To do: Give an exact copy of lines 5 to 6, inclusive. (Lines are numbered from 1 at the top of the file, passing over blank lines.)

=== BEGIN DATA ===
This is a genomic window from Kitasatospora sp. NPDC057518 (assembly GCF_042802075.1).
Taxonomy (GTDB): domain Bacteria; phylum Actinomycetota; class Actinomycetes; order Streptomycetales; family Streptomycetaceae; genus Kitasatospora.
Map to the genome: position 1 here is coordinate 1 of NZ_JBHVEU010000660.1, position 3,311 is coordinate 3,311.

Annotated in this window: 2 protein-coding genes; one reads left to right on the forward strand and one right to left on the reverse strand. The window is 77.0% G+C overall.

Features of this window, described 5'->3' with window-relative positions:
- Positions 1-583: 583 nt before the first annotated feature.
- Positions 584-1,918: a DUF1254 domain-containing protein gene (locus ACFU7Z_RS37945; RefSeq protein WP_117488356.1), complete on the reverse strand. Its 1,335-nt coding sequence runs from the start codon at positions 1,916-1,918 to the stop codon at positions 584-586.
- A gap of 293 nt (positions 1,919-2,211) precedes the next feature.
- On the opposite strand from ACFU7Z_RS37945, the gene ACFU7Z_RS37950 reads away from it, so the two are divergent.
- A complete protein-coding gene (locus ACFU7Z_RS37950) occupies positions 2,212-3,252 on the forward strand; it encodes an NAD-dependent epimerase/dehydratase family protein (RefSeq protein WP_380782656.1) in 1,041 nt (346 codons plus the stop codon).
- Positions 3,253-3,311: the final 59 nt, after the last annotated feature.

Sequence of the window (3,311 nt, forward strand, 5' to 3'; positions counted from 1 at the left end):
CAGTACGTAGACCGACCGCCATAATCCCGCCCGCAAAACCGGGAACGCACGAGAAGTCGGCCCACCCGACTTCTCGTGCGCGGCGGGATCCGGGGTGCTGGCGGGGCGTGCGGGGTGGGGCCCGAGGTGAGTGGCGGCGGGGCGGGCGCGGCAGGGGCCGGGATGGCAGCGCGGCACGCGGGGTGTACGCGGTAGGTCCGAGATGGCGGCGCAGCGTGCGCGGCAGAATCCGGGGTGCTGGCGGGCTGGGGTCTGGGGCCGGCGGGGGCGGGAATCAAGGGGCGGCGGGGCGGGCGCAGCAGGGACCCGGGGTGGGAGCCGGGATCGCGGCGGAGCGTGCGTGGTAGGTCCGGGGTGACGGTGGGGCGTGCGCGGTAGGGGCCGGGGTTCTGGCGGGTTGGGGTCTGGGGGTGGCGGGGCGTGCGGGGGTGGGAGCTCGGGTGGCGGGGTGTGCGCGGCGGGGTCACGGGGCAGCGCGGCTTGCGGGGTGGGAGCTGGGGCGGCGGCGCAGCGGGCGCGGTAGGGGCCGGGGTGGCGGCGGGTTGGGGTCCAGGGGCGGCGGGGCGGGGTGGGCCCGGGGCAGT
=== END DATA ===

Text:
Features of this window, described 5'->3' with window-relative positions:
- Positions 1-583: 583 nt before the first annotated feature.